2.3 relevance of vicarious liability in discrimination cases within the work place
Vicarious liability means the liability of an employer to a third party for tortious acts of employee which employers impliedly or actually authorizes. For this to hold, the acts have to be committed in the course of employment while an employee is acting in the scope of their authority or performing their employment duties. Vicarious liability is relevant in discrimination cases as it ensures that an appropriate punishment is given to anyone who is involved in any form of discrimination or violent activities even if it was by proxy. It also ensures that justice prevails in many discrimination case that occurs within the organization (NSW Business Chamber, 2012).
3.1 Describe the historical practice of industrial conflict and how it has developed and changed over the last centuries
Industrial conflict refers to a clash of interests and disputes that come up with varying intensity between different groups, individuals and organizations in industrial relations system. Industrial conflicts have been in existence and they date back to the industrial revolution period. The historical practice of industrial conflict involved basic go slows whenever there was any form of dissatisfaction among employees. Normally they would not be as effective and productive as they used to be until they prove a point. Industrial conflicts have however developed and changed over the last decades. They have now become more severe and take various forms like being either weapons of labor such as strikes, boycotts, picketing, Gherao or weapons of management including lock outs, employers association and termination of service. Cases of industrial conflicts have gone on the rise due to the creation of employee unions that support actions of employees.
3.2 Review legislation relating to industrial conflict and comment on it impact on business
One of the grates legislations relating to industrial conflict is the Industrial Dispute Act 1947 that was passed with the view of removing shortcomings in working trade dispute act 1929. Its purpose was to provide conciliation machinery in order to bring peaceful settlement of industrial disputes. This act has a great impact on business as it ensures peace within the industries always prevails and ameliorates conditions of those working in industries.
3.3 Review the relevant component of the Human Right Act and comment on its influences on industrial conflicts within the work place
Human rights Act is an act that gives effects to rights and freedoms that are guaranteed under the European Convention of human Rights. The act provides that it is unlawful for any public authority to act in any way that contravenes Convention Rights Section Seven and enables anyone with standing to raise action against public authority that has acted or proposed to act in a contravening way from convention. These provisions are important as they protect any unlawful action that can be taken against employees who take part in strikes as a form of fighting for their rights in the workplace.it also gives power to employees when it comes to filing complaints of any form of harassment by employers when it comes to workplace conflicts.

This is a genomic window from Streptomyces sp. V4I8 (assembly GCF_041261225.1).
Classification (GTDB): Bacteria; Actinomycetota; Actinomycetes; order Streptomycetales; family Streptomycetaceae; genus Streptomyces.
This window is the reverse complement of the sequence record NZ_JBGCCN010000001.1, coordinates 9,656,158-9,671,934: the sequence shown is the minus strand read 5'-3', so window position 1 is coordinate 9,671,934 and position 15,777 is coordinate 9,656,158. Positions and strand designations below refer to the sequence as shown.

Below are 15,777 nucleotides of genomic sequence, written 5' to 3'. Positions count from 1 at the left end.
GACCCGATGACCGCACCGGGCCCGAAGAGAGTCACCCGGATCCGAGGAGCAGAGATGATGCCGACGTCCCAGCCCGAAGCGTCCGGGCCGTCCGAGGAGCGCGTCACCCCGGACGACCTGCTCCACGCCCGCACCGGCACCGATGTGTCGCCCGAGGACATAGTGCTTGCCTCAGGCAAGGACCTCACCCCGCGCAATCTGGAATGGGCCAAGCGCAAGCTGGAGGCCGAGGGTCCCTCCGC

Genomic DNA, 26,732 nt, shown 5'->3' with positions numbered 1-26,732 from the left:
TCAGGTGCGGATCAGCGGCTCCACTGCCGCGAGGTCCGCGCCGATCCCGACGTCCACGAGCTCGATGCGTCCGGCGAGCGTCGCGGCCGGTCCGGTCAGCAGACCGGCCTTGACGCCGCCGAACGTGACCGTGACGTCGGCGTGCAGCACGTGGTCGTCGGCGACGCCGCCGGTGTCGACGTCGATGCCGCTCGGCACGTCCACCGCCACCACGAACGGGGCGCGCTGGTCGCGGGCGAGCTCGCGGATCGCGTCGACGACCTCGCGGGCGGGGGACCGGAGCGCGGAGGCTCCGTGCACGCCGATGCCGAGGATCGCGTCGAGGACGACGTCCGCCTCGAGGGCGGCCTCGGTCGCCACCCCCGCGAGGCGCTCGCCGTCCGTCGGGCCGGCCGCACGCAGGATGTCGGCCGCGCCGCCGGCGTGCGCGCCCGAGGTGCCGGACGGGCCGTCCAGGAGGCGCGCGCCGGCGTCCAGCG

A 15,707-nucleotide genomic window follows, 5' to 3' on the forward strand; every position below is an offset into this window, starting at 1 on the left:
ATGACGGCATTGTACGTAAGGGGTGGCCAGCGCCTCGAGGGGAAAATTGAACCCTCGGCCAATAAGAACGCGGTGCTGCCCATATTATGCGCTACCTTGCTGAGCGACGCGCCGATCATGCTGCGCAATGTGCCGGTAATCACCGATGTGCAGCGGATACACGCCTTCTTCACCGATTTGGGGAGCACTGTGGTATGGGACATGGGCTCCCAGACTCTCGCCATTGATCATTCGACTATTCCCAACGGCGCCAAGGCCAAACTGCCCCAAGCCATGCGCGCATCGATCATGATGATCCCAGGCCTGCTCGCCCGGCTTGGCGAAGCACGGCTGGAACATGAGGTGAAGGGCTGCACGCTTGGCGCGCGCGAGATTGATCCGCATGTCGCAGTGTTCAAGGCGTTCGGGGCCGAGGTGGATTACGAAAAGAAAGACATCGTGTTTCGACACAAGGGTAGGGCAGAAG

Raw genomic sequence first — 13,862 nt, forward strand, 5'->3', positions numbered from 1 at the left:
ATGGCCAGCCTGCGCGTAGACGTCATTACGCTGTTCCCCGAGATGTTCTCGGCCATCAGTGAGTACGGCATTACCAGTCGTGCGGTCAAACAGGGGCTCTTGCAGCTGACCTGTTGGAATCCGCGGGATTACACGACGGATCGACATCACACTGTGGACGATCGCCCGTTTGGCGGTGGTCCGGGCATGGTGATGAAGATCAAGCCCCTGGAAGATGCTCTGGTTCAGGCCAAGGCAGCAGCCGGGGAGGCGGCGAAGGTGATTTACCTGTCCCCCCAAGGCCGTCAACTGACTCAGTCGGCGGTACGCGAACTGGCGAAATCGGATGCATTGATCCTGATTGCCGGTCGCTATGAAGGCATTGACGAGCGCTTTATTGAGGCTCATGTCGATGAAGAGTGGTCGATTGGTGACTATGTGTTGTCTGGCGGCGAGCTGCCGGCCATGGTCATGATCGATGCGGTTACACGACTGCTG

Motivation at Workplace
4.1 Describe the aims and objective of motivational strategies within business applications
Employee motivation means creation of a desire or willingness to perform in ways through which the management wants the work done which is distinct from the work capacity. There are various aims and objectives of motivational strategies including; transformation of the organization to greater heights, building momentum among employees, increase motivation and realization of big future gains as well as making organizational change easy (Naomi, 2009).
4.2 Critically evaluate range of theories related to motivational models and strategies and comment on relevance to specific business application and contexts
There are various motivational theories…
The other effect of the discriminatory judicial system is that non-whites are usually targeted by the system in an unfair manner. For instance, Latinos are usually and in certain instances explicitly singled out for the process of immigration enforcement. Close to ninety-four percent of all the illegal immigrants who are arrested by the INS are of Mexican origin. The Immigration and Naturalization Service itself however states that only about fifty four
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Discrimination involves classifying people into different groups and giving the members of each group distinct and typically unequal treatments and rights (Wikipedia, 2003). The criteria defining the groups determine the type of discrimination. Use of the term implies that the factors on which the discrimination is based are intrinsically irrelevant to the decision being made. Typically, the discriminator views himself as superior to the injured group. The effects of discrimination
This was racism at its worst. The enslaved Africans and the native Indians began to get closer to each other, and started to share certain ethic traditions between themselves, and soon, they started to marry each other, especially because of the disproportionate number of African males to females. A number of red-black people began to emerge from these unions, and these people formed traditions of their own. However, slavery